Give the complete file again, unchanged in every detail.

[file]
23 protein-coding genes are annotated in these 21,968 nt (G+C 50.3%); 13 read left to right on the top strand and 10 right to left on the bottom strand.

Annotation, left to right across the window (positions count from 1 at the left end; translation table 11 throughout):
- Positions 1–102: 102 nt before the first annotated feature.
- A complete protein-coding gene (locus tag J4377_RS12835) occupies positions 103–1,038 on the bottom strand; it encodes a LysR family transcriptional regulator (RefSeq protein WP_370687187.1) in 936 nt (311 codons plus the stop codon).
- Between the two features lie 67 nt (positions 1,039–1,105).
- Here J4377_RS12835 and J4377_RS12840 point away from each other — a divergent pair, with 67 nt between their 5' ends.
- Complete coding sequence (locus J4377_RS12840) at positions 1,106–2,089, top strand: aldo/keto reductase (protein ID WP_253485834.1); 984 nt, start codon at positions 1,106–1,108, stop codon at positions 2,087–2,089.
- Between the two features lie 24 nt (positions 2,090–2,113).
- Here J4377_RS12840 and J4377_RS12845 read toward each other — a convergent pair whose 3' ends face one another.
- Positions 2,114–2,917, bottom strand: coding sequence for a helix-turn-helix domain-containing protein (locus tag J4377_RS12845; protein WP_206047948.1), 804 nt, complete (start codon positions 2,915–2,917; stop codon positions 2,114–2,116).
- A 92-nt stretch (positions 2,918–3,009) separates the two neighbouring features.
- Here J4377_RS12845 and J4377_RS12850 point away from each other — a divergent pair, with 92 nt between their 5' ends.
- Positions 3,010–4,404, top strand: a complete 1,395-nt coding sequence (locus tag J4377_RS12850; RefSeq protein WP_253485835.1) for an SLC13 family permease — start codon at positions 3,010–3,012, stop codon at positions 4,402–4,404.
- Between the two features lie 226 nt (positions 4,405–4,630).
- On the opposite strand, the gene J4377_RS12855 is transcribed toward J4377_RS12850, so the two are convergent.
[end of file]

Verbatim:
23 protein-coding genes are annotated in these 21,968 nt (G+C 50.3%); 13 read left to right on the top strand and 10 right to left on the bottom strand.

Annotation, left to right across the window (positions count from 1 at the left end; translation table 11 throughout):
- Positions 1–102: 102 nt before the first annotated feature.
- A complete protein-coding gene (locus tag J4377_RS12835) occupies positions 103–1,038 on the bottom strand; it encodes a LysR family transcriptional regulator (RefSeq protein WP_370687187.1) in 936 nt (311 codons plus the stop codon).
- Between the two features lie 67 nt (positions 1,039–1,105).
- Here J4377_RS12835 and J4377_RS12840 point away from each other — a divergent pair, with 67 nt between their 5' ends.
- Complete coding sequence (locus J4377_RS12840) at positions 1,106–2,089, top strand: aldo/keto reductase (protein ID WP_253485834.1); 984 nt, start codon at positions 1,106–1,108, stop codon at positions 2,087–2,089.
- Between the two features lie 24 nt (positions 2,090–2,113).
- Here J4377_RS12840 and J4377_RS12845 read toward each other — a convergent pair whose 3' ends face one another.
- Positions 2,114–2,917, bottom strand: coding sequence for a helix-turn-helix domain-containing protein (locus tag J4377_RS12845; protein WP_206047948.1), 804 nt, complete (start codon positions 2,915–2,917; stop codon positions 2,114–2,116).
- A 92-nt stretch (positions 2,918–3,009) separates the two neighbouring features.
- Here J4377_RS12845 and J4377_RS12850 point away from each other — a divergent pair, with 92 nt between their 5' ends.
- Positions 3,010–4,404, top strand: a complete 1,395-nt coding sequence (locus tag J4377_RS12850; RefSeq protein WP_253485835.1) for an SLC13 family permease — start codon at positions 3,010–3,012, stop codon at positions 4,402–4,404.
- Between the two features lie 226 nt (positions 4,405–4,630).
- On the opposite strand, the gene J4377_RS12855 is transcribed toward J4377_RS12850, so the two are convergent.